How to Prepare to Sell a Small Business

Sell-a-Small-Business

The Ins & Outs of Selling Your Business

In the life of an entrepreneur, there comes a time when he asks himself a question, “Should I sell my business?” If you need a portable cost benefit analysis, that is what this article seeks to analyze.

Generally speaking, buyers prefer buying businesses that are already profitable and have a clearly spelled out operating procedure. Issues might also arise if you are the only one who knows how to run the business. If you want to sell with ease, create an operating manual that explains the daily procedures and duties so the buyer can easily learn the reins of the trade.

Getting Your Asking Price

According to BizBuySell, it was reported that 4,568 businesses were sold in 2010 in the United States alone. This amounts to a 3% increase as compared to the number of 2009. According to the report, the median selling price in 2010 was $150,000 a 6.3%$ drop from the 2009 figure of $160,000. Average cash flow fell by 0.6% and average revenue fell by 2.1%. This accounts for the lower selling price in 2010.

Cost and Benefits of Selling

Despite the fact that there are inherent benefits of selling a business, it costs both time and money to successful sell.

Cost
1. When you are selling your business, there are inevitable expenditures. You will have to hire the services of an accountant to put your books in order, the services of a business broker and a lawyer to review the sale agreement. All these expenditures will come from your pocket.

2. 10-20% of the eventual sale price is normally charged by the business brokers. This implies that if you are selling your business for a million dollars, the business broker will take between $100,000 to $120,000 for his efforts.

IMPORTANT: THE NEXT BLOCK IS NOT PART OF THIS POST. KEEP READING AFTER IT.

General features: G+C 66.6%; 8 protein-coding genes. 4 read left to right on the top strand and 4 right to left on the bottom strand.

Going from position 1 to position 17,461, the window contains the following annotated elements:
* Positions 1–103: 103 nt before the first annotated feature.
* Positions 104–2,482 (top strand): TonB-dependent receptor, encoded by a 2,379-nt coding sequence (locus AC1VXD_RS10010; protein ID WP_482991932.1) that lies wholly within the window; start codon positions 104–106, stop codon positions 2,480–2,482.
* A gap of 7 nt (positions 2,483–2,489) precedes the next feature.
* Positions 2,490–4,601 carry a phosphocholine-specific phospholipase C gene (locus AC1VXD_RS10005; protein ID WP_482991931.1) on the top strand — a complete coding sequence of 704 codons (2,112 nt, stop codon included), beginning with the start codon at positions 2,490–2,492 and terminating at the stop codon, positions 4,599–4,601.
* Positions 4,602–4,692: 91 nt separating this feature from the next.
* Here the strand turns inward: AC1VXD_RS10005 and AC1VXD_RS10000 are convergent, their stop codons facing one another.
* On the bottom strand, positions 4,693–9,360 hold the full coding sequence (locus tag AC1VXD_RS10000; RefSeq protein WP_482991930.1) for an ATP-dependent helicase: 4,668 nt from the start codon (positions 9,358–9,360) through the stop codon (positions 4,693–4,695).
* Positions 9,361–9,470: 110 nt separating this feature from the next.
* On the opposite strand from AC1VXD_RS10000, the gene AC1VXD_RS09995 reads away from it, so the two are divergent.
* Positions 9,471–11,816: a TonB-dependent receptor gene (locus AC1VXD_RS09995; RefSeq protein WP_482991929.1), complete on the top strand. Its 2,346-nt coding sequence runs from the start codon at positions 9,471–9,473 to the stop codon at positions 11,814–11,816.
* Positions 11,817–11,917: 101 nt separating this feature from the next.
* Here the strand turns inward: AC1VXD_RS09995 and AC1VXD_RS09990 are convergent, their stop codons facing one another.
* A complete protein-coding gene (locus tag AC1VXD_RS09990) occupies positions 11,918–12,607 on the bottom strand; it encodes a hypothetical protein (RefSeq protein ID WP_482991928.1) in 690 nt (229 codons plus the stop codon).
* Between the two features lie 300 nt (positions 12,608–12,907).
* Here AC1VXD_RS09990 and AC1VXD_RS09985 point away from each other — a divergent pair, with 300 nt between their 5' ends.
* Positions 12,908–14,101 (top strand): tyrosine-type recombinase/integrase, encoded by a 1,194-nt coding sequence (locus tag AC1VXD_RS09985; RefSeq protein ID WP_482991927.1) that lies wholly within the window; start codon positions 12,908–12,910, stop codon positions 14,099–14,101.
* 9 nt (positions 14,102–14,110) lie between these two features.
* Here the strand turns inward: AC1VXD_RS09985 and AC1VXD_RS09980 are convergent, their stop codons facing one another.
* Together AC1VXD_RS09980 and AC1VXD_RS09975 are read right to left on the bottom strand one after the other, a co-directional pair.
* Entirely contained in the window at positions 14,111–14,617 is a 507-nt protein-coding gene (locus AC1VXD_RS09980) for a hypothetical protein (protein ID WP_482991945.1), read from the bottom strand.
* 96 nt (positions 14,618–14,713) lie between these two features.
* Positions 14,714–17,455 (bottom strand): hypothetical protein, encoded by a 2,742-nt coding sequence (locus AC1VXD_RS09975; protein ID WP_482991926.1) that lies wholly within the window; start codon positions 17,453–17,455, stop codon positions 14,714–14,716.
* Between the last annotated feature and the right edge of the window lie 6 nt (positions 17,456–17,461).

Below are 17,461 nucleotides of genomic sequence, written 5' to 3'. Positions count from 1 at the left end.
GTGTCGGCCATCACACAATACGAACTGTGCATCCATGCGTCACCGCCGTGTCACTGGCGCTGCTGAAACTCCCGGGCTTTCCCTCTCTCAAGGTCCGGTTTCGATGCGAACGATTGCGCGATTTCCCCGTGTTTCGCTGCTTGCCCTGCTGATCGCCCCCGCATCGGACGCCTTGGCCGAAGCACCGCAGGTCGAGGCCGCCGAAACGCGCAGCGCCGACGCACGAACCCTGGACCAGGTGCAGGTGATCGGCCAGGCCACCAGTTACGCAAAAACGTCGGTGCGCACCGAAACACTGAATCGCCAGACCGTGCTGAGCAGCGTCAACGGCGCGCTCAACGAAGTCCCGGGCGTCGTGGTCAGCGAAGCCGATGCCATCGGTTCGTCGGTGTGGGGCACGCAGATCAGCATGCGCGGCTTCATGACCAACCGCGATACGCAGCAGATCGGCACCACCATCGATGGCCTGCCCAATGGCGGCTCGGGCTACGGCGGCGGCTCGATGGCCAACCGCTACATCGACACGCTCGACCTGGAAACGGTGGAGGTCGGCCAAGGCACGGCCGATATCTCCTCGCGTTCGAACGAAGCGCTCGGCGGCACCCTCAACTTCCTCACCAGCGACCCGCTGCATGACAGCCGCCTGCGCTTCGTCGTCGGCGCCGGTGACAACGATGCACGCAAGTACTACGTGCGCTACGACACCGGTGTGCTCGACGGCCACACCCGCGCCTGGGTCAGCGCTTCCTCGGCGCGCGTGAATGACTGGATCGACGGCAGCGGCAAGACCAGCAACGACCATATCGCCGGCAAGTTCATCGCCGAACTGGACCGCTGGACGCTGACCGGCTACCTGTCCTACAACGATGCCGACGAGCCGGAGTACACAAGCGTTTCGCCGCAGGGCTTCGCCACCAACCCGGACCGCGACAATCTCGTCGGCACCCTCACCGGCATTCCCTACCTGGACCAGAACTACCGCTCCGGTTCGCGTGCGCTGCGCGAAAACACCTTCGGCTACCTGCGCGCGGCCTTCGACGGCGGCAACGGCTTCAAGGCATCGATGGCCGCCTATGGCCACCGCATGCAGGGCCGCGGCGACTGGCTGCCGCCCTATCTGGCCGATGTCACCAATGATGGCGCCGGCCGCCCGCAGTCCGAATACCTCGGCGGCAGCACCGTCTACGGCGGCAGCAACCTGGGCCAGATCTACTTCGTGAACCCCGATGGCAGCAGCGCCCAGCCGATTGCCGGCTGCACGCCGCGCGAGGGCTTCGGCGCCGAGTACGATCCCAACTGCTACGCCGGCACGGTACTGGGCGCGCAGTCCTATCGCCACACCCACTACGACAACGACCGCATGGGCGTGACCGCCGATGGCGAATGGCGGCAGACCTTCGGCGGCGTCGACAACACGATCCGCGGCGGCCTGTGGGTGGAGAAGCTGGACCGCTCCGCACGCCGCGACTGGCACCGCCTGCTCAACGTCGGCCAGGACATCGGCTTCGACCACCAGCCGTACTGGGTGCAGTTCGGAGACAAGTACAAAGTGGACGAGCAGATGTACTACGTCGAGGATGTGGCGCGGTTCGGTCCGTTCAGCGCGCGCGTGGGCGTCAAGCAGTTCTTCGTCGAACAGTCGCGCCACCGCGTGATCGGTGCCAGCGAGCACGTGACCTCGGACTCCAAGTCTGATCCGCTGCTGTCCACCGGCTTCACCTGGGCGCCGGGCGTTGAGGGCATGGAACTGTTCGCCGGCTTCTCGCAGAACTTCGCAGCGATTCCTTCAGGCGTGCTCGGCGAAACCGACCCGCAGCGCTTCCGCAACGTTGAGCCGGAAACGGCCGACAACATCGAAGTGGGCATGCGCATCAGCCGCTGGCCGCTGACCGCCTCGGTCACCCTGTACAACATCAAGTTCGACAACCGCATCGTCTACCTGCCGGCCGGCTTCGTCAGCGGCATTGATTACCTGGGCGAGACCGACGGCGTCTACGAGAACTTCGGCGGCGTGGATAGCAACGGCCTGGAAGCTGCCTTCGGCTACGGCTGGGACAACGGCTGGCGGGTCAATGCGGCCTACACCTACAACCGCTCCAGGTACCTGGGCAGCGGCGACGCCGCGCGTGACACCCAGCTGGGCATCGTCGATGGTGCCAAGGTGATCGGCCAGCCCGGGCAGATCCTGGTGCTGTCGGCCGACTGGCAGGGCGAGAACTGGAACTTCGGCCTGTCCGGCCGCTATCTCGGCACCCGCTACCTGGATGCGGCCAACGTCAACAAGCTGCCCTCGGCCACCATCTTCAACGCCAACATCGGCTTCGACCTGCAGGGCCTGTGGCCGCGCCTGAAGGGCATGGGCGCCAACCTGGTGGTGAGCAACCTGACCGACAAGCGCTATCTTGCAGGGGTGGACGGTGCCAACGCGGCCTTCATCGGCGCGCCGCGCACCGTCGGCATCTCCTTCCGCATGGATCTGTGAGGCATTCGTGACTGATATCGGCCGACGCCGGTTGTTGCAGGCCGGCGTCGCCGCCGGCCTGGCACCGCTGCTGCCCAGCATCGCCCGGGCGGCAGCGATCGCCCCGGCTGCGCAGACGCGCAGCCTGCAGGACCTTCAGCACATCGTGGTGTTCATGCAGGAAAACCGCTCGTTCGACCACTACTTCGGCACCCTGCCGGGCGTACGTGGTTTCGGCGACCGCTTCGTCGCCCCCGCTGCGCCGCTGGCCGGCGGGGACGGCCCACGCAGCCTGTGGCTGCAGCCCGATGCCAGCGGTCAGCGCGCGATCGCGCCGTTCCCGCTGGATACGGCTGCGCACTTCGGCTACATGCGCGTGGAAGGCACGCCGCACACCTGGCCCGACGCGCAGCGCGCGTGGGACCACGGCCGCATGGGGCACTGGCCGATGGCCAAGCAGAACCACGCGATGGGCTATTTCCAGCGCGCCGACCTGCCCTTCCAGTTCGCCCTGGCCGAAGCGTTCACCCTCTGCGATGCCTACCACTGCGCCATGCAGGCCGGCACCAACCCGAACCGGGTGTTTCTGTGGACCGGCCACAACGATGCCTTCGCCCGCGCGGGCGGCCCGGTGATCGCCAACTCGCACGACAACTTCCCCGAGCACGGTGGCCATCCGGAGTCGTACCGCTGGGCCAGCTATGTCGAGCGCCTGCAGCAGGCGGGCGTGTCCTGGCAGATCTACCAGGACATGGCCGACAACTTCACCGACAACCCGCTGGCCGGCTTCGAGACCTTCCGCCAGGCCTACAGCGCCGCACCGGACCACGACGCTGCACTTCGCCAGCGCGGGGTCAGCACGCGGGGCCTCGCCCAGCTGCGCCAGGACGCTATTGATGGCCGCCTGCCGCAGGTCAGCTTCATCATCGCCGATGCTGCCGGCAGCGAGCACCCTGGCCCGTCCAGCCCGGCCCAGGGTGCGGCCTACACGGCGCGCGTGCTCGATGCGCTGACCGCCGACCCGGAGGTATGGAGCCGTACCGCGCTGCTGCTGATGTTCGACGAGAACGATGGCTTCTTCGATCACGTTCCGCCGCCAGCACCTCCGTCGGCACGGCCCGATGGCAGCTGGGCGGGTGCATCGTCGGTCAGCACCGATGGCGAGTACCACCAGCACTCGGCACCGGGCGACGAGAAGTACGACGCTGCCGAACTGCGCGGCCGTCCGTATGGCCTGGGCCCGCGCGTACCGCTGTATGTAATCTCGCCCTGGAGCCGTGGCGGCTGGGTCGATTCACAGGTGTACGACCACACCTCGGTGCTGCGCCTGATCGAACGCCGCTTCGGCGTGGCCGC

3. You will spend time and effort managing the entire process since you are the seller. Basically you will have to quarterback the people involved all the way to the end of the sale.

4. In summary, assuming you are worth $50 a hour, if you spend 100 hours in selling your business, you have lost $5,000 worth of your time. In addition to all the professionals you would have hired.

Benefits
1. After the sale, you can not pursue some other areas of interest or simply go on a long deserved vacation.

2. You can structure the sale pattern. You can receive the one time payment or you can receive it over a period of time as passive income.

Steps to Selling Your Business

1. Value Your Business
The first thing to do before you sell your company is to evaluate your assets. This is necessary because your business will not be looked at with sentiments by prospective buyers, but it will be looked at from an objective point of view and needs to portray the potential of putting money in their pockets.

EBITDA: Earnings before interest, taxes depreciation and amortization.
SDE: Sellers discretionary earnings.

2. Prepare the Books for Examination
Irrespective of the selling price, your records must be in order for examination. The documentation must include the following:

• Profit and loss statement.
• Balance sheet and income statement.

3. Hiring a Business Broker
You need a business broker because it is he who will find a buyer for your business and put the deal together. Depending on the business, they normally charge 10-20%. In some cases, the upfront charge is also demanded.

4. Due Diligence
You should expect your buyers to exercise due diligence in the examination of your financial report, asking questions that will enable them to understand the business you are into. Areas of interest will include the following:

• The company’s organizational chart.
• Profit and loss, balance sheet, income statement for the last three years.
• Tax returns for the same time period.
• The company’s general ledger.
• Accounts payable and receivable schedules.
• Intellectual property documents.

5. Sale Planning & Tax Maximization
Few years prior to selling your business, do not focus on minimizing tax, report, and pay as much tax as you can. This will increase your credibility when selling comes. For instance, if you are selling at the standard 3 times earning, for every dollar added to the base line, there is an increase of $3 at the time of sale.

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